ESG (environmental, social and governance) – or sustainability, has taken up social space and dominated business agendas, swaying consumers and investors alike. It's more than just a trend – in some shape or form, the term has been around for quite some time, subsuming the concepts of corporate social responsibility and responsible business. As the demands rise for sustainability to be viewed as a business risk – or opportunity, stakeholders are turning to ESG ratings to quantify performance. If you’re a vendor or business partner in a supply chain, this demand may materialize in a form of a sustainability questionnaire from your customers.
The Acronym Rules
For any given company, few sustainability topics will be of equal importance. The environmental piece appears to be on top of the list, with decarbonization and net zero driving much of the business agenda. Yet, the E, S and G are individually and collectively essential. This interconnectivity is what we need in aiming for sustainable business.
“What gets measured, gets managed” rings true for most businesses. But for companies today, how to build, implement, measure, and report on ESG is no easy task. It involves setting quantifiable targets that measure environmental aspects, labor practices, business ethics, and how well a company will hold up against relevant laws and regulations. The thicket of metrics and reporting standards – many of which vary by industry and location – makes it notoriously hard to make sense of the overall company performance and how it compares to others. Moreover, the measurement system would ideally be adequate for the company to know how it can improve.
Not All ESG Ratings Are Created Equal
Organizations can gauge ESG performance internally, creating in-house monitoring and reporting systems. That plays well if the objective is to benchmark performance across different organizational units or do a period-over-period analysis. But to compare trading partners against peers or industry standards (as your customers are seeking to do), companies need an external view with standardized information. ESG ratings from independent, third-party agencies can provide exactly such objective viewpoints and benchmarkable results.
Metrics and assessment outputs vary markedly by service providers. Each has a unique methodology for collecting and analyzing information. Some providers don't provide company-specific ratings, only aggregate data for the requestor to assess the materiality for themselves. Other providers analyze company data submitted through interviews or questionnaires, underpin it with publicly available information and distill the results into a rating or scorecard.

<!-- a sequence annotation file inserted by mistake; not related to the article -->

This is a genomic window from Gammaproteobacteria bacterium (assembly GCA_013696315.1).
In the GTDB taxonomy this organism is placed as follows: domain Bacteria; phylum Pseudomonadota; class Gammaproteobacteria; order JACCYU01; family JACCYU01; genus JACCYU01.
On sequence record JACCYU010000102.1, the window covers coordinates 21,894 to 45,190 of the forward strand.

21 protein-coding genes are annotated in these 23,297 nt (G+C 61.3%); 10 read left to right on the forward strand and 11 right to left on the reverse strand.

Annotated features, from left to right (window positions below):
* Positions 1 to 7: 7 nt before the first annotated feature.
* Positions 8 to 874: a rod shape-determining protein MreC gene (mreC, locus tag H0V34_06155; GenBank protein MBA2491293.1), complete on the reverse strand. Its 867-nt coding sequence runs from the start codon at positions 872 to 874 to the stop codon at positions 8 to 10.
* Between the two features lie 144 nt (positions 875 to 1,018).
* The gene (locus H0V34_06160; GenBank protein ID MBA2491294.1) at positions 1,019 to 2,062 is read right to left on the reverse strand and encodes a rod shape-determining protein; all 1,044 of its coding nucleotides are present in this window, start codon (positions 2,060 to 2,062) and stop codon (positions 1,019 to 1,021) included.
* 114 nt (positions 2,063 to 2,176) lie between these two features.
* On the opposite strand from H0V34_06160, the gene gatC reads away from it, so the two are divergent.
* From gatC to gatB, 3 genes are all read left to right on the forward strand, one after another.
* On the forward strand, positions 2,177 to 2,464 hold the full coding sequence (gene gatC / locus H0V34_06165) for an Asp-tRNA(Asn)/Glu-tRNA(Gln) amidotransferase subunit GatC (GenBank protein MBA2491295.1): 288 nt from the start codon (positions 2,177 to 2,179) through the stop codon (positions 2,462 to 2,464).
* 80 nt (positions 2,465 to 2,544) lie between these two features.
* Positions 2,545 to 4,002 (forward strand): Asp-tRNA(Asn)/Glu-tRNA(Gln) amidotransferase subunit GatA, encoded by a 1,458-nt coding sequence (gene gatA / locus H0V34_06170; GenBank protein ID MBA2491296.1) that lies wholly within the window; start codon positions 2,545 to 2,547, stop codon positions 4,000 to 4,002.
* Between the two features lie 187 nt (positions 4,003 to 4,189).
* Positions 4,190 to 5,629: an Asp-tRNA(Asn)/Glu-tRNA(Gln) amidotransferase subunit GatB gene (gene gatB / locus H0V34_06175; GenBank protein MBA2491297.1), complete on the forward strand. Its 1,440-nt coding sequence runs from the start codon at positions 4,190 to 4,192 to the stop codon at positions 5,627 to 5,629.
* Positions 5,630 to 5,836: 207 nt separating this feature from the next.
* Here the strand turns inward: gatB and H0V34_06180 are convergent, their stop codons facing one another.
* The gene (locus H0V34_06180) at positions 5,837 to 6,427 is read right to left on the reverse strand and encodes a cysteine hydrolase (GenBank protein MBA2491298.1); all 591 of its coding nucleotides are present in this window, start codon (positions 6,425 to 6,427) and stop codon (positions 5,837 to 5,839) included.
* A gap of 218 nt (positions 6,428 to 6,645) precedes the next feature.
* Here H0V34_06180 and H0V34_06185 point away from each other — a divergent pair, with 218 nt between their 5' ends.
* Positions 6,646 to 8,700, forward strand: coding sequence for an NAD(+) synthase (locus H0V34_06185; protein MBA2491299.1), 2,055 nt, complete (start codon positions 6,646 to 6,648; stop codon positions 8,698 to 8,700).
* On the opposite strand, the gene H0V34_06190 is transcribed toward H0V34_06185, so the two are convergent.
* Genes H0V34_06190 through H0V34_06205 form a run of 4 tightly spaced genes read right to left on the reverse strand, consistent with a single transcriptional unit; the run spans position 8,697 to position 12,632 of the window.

Take the example of the EcoVadis assessment. Through an evidence-based online platform, EcoVadis gathers company information, validates and analyzes it to measure 21 sustainability indicators grouped into four themes: Environment, Labor & Human Rights, Ethics, and Sustainable Procurement. Metrics and questions are weighted into a numerical score on a scale of 100.
The Difference an ESG Rating Makes
What do ESG ratings do apart from assigning a numerical result? For one, although many ESG measurement systems give out rankings (think listed companies or funds), some can tell us about the absolute performance. The EcoVadis' 100-point range is enriched with a qualitative scoring scale, with five performance thresholds ranging from insufficient (high-risk) to outstanding. Second, the ESG rating process can help companies map out a sustainable improvement path, as the EcoVadis scorecard does. By highlighting priority areas, it provides a means to improve, and potentially outperform the competitors.
In an age where sustainability matters, demonstrating how well a company manages its environmental, social and governance responsibilities can differentiate it from its peers. Showing commitment to drive sustainable growth has never been more critical – this seems to get you through the doors these days. Network effects are at play because companies that don't go down the path of sustainable business may find themselves rejected by buyers and suppliers. Companies that are committed and invest in ESG are willing to walk away from those that make little effort in this area. This carries more weight for small to mid-sized companies – larger companies can easily replace partners who don’t share their vision, so smaller companies need to work on getting their ESG value proposition right.
High ESG ratings are an always-moving target, shifting as industry conditions change. The good news is that it shouldn’t be difficult for most organizations to accomplish, so long as organizations realize that engaging with ESG is more than just lip service. It’s a continuously developing process requiring systematic efforts and outcomes assessment. Whatever the results may be, they’re always a good baseline to work against.
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